Talking with the rivers

A translation from the Rig Veda

Image: Beas River at Kullu, Himachal Pradesh – Wikimedia Commons (Jupitus Smart)

Rivers have been revered since time immemorial in cultures across the world.  For ancient peoples, the pure waters provided by rivers to drink and to water crops must have seemed to be a blessing from nature or from the gods.  In the Rig Veda, the sapta-sindhu or seven rivers stand pre-eminent.  Two among these, the Vipāśā (Beas) and Śutudrī (Satluj) rivers are the interlocutors of the sage Viśvamitra in a fascinating and unique conversation translated here.

An earlier article discussed how poets in the Indo-European tradition have been called on to render the great deeds of warriors into verse so that they will be remembered by posterity.  In this conversation, we now see how these two rivers make terms with Viśvamitra, agreeing to both check their flows so that he and his party can ford them.  And in return, Viśvamitra will memorialise in verse the heroic deed of Indra in slaying the dragon Vṛtra, thereby commemorate the rivers themselves, and also guarantees that they may resume their flow after his party has crossed.

The Rig Veda is well-known for its wordplay, and here we find a nice play on the expression ‘namaste’ in the verse.  The rivers greet Viśvamitra with ‘namaste’, , the literal meaning of which is about bowing down, and indeed Viśvamitra’s request to them is that they bow down so that their tide is low.  In agreeing to do so, at a practical level, they become easily fordable by Viśvamitra and his party, and at a symbolic level, they perhaps show respect to Viśvamitra for his prowess in poetry, a venerable skill indeed, that has allowed the memory of these bronze-age activities to be retained up until the present day. We may also say that Viśvamitra has kept his word to the rivers inasmuch as the heartfelt worship and devotion to these and other rivers across the world still goes on.

The dynamism of the waves leaping and crashing forward is also vividly depicted by the writer of this verse.  Another feature is that Viśvamitra sometimes seem to use the third person, both when referring to himself and when referring to the rivers.

In making this translation, I consulted the translations by Professors Stephanie Jamison and Joel Brereton and by Prof. Ralph Griffith, both of which I found very helpful.  As Prof. Jamison and Prof. Brereton write, “That it is the poet who succeeds in temporarily stopping the rivers is yet another example of the power of properly formulated speech to control the physical world.”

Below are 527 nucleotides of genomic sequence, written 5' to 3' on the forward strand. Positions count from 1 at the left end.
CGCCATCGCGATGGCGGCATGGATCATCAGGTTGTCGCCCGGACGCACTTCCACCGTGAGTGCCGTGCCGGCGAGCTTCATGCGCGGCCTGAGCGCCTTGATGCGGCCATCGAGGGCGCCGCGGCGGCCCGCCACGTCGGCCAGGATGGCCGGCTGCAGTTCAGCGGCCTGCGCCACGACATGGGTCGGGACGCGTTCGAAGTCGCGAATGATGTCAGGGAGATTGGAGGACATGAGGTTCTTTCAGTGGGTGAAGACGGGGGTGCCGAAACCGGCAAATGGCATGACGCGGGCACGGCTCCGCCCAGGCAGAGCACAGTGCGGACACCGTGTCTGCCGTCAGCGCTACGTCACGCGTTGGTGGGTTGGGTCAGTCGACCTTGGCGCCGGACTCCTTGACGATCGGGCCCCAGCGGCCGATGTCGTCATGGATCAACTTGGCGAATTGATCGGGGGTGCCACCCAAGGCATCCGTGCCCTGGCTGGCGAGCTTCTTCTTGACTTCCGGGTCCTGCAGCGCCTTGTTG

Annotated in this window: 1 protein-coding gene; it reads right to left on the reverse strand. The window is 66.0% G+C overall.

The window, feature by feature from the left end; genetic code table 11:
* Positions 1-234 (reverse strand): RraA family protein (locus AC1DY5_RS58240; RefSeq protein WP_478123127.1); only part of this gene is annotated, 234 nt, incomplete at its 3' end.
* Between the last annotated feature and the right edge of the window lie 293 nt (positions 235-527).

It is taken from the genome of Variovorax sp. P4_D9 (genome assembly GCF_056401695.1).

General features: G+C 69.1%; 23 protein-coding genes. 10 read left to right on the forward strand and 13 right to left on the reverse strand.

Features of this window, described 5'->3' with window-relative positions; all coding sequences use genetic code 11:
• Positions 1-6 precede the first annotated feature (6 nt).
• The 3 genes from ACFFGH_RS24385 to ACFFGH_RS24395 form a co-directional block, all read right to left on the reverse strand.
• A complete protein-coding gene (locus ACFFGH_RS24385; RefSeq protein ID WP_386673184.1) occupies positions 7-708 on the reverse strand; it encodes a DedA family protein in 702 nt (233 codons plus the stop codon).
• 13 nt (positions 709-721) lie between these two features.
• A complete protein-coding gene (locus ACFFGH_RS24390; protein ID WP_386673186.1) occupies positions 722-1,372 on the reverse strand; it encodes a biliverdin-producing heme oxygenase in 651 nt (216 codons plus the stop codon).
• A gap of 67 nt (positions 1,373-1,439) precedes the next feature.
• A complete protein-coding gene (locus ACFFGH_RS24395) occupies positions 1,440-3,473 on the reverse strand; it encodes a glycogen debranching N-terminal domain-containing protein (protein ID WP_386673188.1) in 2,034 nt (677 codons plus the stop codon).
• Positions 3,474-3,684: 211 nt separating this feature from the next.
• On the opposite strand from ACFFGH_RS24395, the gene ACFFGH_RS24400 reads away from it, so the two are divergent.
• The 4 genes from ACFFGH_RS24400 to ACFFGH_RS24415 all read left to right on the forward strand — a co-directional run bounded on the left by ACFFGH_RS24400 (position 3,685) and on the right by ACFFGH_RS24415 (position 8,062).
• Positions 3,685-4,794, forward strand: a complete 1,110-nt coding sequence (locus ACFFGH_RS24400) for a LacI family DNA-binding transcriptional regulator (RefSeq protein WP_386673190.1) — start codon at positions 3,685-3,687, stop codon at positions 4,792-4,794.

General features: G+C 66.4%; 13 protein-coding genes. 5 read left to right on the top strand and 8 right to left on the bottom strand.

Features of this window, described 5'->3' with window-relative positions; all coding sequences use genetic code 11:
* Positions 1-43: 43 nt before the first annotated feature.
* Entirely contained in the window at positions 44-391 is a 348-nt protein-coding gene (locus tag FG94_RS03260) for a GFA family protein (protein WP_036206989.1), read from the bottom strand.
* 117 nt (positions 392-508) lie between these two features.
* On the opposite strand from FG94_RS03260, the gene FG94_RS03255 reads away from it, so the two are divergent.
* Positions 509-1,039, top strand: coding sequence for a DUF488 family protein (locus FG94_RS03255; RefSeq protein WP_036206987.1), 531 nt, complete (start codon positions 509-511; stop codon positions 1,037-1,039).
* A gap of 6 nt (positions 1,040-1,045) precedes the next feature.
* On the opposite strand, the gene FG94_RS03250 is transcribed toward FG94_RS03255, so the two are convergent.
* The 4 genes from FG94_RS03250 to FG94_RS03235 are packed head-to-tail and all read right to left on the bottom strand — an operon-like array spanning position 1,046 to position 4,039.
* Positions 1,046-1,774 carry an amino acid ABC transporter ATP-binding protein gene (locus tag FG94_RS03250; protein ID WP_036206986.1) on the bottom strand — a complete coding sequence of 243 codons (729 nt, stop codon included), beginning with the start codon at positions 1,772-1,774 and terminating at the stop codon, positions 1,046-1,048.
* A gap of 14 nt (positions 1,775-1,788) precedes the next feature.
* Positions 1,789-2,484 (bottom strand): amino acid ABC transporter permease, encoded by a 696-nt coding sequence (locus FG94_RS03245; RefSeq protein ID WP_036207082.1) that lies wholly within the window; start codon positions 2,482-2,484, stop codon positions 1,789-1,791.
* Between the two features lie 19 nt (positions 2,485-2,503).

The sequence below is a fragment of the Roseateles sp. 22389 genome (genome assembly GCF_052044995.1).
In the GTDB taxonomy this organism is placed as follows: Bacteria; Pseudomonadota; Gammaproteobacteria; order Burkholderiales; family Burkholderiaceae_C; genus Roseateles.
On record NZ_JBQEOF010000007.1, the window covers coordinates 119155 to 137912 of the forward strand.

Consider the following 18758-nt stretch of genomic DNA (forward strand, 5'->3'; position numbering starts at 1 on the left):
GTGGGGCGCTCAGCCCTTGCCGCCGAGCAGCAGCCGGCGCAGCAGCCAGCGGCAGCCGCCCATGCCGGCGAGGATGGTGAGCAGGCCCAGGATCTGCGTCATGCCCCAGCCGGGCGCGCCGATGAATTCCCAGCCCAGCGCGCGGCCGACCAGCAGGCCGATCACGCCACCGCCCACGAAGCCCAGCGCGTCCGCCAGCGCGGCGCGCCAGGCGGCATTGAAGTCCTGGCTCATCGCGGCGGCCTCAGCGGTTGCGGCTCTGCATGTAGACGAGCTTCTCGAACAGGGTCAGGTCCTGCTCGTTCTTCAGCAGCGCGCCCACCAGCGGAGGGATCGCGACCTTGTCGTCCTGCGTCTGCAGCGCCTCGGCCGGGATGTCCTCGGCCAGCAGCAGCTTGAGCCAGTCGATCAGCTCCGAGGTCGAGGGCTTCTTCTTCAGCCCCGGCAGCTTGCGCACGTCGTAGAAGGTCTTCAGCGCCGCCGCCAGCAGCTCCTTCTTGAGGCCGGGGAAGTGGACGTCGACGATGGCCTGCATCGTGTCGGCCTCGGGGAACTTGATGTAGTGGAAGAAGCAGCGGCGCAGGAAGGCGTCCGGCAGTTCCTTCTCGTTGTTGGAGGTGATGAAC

Viśvamitra speaks –

Eagerly leaping forward from the lap of the mountains, like unbridled mares,
Brightly as mother cows licking [their calves], the Vipāśā and Śutudrī rush and flow

Let loose by Indra, coursing, longing to move towards the sea, like a chariot-horse,
Surging, crashing with waves, flowing into each other, bright ones

To the very motherly river I have come, [and] to the broad, beautiful Vipāśā we have come,
Like mothers licking a calf, heading towards the same repository.

The rivers speak –

Yes, we are surging with flow, heading towards the repository ordained by the gods,
Streams rushing forward, course unchecked.  With what wish does the sage invoke us?

Viśvamitra speaks –

Stop your flowing for a moment, you ordained ones, for my pleasant speech.
[I have] an important request for the river.  Wanting help, I, son of Kuśika, invoked [you].

The rivers speak –

Indra, wielding [his] vajra, rent us into our channels.  He destroyed Vṛtra, who had kept in the rivers.
Savitṛ, dexterous god, led [us].  We broad [rivers] go along his course.

This heroic deed of Indra should be celebrated forever, that he cut down the serpent.

He destroyed the blockade.  The waters came back, desiring a course.

Eulogist, do not neglect these words until later generations proclaim them due to you.

Poet, cherish us in [your] verses.  Don’t make us dishonoured among people.  Namaste.

Viśvamitra speaks –

Oh, good sisters, listen to the poet. He has come to you from afar, with waggon [and] with chariot.
Bow down easily.  Rivers, be easy to ford, with your tides below axle-height.

The rivers speak –

Poet, we will listen to your words.  You have come from afar, with waggon [and] with chariot.
I will bow down to you like a swelling maiden.  I will open my arms for you like a young woman to a young man.

Viśvamitra speaks –

When the Bharatas, a troop striving to gain cattle, driven forward by Indra have got across you,
[Your] current, course unchecked, will speed on.  I grant you [this], [you] who are benevolent [and] worthy of the sacrificial ritual.

The Bharatas, desirous of cows, have crossed.  The sage has received the kindness of the rivers.
Surge forward, speeding along, giving prosperity.  Fill yourselves to the brim.  Go fast.

[Ṛg Veda Maṇḍala 3 Sūkta 33 Verses 1-12 (all except last verse) of Ṛṣi Gopavana Ātreya; my own translation]

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